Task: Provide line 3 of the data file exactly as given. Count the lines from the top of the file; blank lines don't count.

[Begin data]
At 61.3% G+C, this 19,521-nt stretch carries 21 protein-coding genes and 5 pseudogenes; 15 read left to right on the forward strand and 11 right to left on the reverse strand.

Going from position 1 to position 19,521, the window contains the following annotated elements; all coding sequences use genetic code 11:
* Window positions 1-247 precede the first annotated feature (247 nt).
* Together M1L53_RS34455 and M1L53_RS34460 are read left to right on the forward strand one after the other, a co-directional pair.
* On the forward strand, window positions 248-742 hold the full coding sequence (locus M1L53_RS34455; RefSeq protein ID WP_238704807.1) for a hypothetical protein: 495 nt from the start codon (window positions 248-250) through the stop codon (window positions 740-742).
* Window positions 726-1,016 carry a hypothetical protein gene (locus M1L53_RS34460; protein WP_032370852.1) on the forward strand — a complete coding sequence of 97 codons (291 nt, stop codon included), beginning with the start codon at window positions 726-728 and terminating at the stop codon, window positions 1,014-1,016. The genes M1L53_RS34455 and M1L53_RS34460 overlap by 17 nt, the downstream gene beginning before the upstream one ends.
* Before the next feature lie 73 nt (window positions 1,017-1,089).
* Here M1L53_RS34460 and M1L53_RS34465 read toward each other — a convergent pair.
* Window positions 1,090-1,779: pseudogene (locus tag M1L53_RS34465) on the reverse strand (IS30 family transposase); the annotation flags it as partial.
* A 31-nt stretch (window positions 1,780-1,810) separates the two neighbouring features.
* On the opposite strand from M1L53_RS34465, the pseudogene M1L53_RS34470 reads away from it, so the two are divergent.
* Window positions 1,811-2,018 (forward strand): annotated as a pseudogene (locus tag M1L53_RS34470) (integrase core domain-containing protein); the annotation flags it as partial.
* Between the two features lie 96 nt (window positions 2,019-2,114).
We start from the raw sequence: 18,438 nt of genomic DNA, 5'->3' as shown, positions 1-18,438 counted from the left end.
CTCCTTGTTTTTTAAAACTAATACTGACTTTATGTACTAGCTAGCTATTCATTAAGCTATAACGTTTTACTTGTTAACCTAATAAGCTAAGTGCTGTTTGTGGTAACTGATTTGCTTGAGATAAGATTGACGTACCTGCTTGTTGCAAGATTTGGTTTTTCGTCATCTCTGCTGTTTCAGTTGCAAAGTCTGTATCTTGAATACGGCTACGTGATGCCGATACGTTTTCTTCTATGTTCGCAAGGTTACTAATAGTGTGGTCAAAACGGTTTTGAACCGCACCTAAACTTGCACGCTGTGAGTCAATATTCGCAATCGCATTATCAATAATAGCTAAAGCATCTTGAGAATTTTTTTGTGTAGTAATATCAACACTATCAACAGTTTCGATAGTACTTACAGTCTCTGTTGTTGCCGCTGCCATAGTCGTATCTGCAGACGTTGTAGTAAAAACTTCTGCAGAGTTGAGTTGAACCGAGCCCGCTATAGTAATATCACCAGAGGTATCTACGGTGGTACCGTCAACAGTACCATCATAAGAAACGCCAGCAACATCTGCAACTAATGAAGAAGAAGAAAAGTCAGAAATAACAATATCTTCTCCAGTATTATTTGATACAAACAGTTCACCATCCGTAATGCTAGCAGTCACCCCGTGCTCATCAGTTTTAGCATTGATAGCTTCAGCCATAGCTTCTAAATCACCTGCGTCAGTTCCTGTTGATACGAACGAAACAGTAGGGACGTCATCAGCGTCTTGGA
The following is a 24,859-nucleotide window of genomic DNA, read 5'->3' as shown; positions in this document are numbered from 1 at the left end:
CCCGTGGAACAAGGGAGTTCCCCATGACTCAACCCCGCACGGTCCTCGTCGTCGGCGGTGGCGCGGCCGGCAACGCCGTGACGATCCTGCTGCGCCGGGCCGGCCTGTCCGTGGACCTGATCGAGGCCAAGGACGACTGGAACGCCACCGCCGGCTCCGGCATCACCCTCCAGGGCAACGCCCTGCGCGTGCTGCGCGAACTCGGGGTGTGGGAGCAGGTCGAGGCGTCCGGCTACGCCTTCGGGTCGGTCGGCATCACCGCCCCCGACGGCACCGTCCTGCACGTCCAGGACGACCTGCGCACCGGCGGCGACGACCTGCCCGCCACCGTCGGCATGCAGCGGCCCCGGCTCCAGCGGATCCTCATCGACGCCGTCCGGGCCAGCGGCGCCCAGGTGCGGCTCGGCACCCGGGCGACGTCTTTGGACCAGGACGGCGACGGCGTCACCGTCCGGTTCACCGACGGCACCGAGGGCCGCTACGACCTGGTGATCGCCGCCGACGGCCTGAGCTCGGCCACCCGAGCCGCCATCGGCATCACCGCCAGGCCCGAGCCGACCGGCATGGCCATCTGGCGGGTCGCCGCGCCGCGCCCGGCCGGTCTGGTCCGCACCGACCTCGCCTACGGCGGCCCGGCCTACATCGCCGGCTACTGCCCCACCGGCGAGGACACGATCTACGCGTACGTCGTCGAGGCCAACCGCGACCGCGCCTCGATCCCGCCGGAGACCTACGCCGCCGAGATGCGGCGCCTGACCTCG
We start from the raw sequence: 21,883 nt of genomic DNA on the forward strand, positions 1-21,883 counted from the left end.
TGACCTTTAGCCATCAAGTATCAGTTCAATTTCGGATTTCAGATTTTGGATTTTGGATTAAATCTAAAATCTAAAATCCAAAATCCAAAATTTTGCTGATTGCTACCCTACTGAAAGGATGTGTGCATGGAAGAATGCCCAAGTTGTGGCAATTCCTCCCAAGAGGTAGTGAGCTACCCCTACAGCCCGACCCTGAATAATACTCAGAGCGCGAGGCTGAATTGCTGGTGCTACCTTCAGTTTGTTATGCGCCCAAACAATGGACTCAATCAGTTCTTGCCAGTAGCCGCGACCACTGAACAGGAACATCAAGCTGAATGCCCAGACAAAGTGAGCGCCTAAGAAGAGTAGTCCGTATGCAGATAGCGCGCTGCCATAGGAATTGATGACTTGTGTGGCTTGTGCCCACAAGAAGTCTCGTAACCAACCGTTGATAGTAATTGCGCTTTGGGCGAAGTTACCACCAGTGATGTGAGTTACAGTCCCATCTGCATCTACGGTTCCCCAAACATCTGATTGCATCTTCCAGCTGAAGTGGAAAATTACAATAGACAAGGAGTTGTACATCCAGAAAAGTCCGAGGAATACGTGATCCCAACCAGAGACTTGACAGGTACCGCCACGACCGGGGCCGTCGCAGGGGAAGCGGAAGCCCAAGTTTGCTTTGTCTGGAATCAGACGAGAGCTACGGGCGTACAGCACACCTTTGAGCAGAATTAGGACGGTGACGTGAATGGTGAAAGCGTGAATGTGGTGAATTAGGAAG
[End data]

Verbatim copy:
* Window positions 1-247 precede the first annotated feature (247 nt).